“Now we have some building blocks, both hardware and software – think of them as Lego bricks,” Csete says. “Next step is to build a few example configurations and use them in some realistic scenarios. We have a few experiments in mind that we expect to carry out by the end of this year,” he says. The experiments will be announced on the team’s internet forum once finalized.

Csete explains that the lab will support his team in learning about the technologies used in state of the art space communications and evaluating various design options for things such as modulation, forward error coding and signal processing. Furthermore, the lab will be used for testing the team’s own hardware and software implementations for the various communication subsystems to be used on its mission and for defining and documenting a reference ‘lab system’ that can be easily reproduced by other members of the worldwide team or by interested third parties.

“Prototyping, experimentation, and simulations are key elements in a successful space mission,” Csete says. “Some people think it is a waste of time to play around and that we should be focusing on building the ‘real thing’ instead, but believe me, we learn many important lessons during these activities,” he continues and says that this is something that applies to all subsystems, not just communications. The upcoming experiments will help Csete’s team catch up on recent advancements in radio technology and he also intends to create some instructive material and reference documentation on the subject such that some of the experiments can later be repeated as real-time demonstrations during various events.

“I only had some very basic theoretical knowledge of software radios before I started in Team FREDNET – so there was a lot to learn and there is still a lot to explore,” Csete says. “I have used hardware radios since 1990 and I find the software radio world extremely exciting. This is one of the reasons why I’d like our ‘open source communications lab’ to also serve as an educational and experimentation platform,” he continues. “I’d like people with no prior experience or knowledge about the subject to have a chance to learn about space communications. Education is one of our primary missions in this endeavor.”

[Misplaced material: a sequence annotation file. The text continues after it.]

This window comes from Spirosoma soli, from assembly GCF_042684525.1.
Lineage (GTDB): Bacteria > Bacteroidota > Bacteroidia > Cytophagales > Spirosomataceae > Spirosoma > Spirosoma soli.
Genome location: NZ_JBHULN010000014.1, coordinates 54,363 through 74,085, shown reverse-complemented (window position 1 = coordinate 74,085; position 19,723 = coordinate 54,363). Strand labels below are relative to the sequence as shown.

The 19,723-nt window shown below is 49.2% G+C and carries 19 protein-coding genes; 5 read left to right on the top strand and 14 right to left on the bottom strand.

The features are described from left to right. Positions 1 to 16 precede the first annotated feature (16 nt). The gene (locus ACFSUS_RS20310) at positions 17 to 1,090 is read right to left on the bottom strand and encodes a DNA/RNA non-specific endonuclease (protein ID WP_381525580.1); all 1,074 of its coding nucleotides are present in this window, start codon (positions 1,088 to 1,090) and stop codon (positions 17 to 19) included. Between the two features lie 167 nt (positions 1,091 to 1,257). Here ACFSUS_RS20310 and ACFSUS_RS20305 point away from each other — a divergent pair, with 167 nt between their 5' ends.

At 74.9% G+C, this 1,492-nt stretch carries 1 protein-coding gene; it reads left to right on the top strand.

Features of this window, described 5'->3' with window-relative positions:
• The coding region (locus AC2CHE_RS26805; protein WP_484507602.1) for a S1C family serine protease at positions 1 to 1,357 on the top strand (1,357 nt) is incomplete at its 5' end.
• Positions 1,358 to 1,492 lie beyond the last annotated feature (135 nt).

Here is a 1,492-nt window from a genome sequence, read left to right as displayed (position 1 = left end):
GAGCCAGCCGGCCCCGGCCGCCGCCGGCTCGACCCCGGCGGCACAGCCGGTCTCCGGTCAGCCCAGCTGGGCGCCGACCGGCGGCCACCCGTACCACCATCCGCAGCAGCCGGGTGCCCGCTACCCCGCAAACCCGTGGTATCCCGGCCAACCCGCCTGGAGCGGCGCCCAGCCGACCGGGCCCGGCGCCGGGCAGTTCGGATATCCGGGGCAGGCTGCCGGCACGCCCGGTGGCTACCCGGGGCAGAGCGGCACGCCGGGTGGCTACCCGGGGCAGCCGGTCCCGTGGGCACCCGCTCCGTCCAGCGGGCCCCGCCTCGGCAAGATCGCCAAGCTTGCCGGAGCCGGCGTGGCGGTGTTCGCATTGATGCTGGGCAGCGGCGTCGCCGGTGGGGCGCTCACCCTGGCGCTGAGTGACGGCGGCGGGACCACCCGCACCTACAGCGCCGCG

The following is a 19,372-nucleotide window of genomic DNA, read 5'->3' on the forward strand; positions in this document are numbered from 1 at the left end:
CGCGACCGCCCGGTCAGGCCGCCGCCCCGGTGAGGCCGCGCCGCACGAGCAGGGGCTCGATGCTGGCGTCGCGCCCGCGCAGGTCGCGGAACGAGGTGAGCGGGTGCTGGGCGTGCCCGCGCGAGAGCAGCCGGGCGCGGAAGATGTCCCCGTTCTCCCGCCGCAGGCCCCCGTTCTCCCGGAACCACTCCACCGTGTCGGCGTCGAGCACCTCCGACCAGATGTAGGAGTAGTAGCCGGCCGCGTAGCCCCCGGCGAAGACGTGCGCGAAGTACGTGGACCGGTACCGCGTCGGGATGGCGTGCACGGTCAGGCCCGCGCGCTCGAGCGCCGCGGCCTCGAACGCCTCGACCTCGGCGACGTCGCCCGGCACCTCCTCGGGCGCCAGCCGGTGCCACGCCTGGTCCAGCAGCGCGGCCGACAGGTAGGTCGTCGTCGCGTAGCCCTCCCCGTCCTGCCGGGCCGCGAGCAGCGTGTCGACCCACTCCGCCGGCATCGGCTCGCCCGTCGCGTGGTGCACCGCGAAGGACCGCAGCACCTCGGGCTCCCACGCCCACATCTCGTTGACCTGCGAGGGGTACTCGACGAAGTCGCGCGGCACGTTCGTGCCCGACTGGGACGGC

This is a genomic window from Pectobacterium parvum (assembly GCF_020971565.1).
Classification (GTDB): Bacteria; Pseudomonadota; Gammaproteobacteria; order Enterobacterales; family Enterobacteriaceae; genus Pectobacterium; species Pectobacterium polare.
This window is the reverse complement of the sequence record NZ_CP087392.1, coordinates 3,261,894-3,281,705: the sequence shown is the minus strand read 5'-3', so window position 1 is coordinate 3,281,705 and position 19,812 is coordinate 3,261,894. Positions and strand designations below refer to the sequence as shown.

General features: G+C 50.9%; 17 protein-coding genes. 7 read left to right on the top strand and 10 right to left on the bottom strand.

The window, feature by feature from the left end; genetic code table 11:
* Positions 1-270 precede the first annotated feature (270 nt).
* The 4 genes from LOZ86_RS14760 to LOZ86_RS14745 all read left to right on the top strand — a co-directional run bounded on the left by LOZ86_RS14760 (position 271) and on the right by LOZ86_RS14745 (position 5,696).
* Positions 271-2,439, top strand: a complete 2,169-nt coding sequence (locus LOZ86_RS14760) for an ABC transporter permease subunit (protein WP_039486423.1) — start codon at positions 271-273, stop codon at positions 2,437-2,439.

Since the design documentation for the lab hardware components is freely available in the GNU Radio source repository, interested team members can in principle duplicate the lab at home. “Anyone who has experience with electronics and has access to the required equipment – production of printed circuit boards, soldering equipment, etc. – can build it,” Csete says. “However, it is hardly feasible to build an exact copy of it yourself if you take the cost of raw materials, parts, and required time into account. The advantage of open source in this case is that the schematics is publicly available and you can freely modify it to suit your own needs or optimize it for a specific application.”

Csete has purchased the equipment in the lab for money of his own to get work on the project started: “Until we get sponsorship agreements in place we have to do it like this. It is the same with many other things – servers, network bandwidth, travel expenses,” he says. “For now, I consider the whole project as a hobby and as an investment in the future.” However, he also notes that while the team relies on individual contributions to the extent possible until agreements with sponsors can be arranged, the project has never been intended to be self-financed by team members, nor does the team expect that team members spend their own money on the project.

Should anyone out there be interested in getting involved in Team FREDNET’s communication systems work, Csete advises them instead to get in touch with him directly by e-mail or on Team FREDNET’s forums. “Officially, we are in the initial phase where we capture requirements and do high level analysis,” he says. “One of my top priorities now is to finish a draft system requirements document. This is the beast we will use to validate our final communication system against, so it is very important to get it right and unambiguous if we want to have a chance for space qualification,” Csete explains, referring to the process of ensuring that his team’s spacecraft can stand up to the special requirements of use in a space environment, be allowed on board a launch vehicle, fulfil radio regulation requirements and so on.

“However, I realize the need for ‘activating’ some people who haven’t had a chance to get involved yet and therefore I am about to kick off some software projects that do not require extensive knowledge about space and communications systems,” Csete continues, and states that work packages will be published on the team’s forum as they are finalized. “Finally, those who want to learn about digital signal processing and software radios can follow the instructions on the wiki and install GNU Radio on their PC. They can have a lot of fun without any hardware,” he says.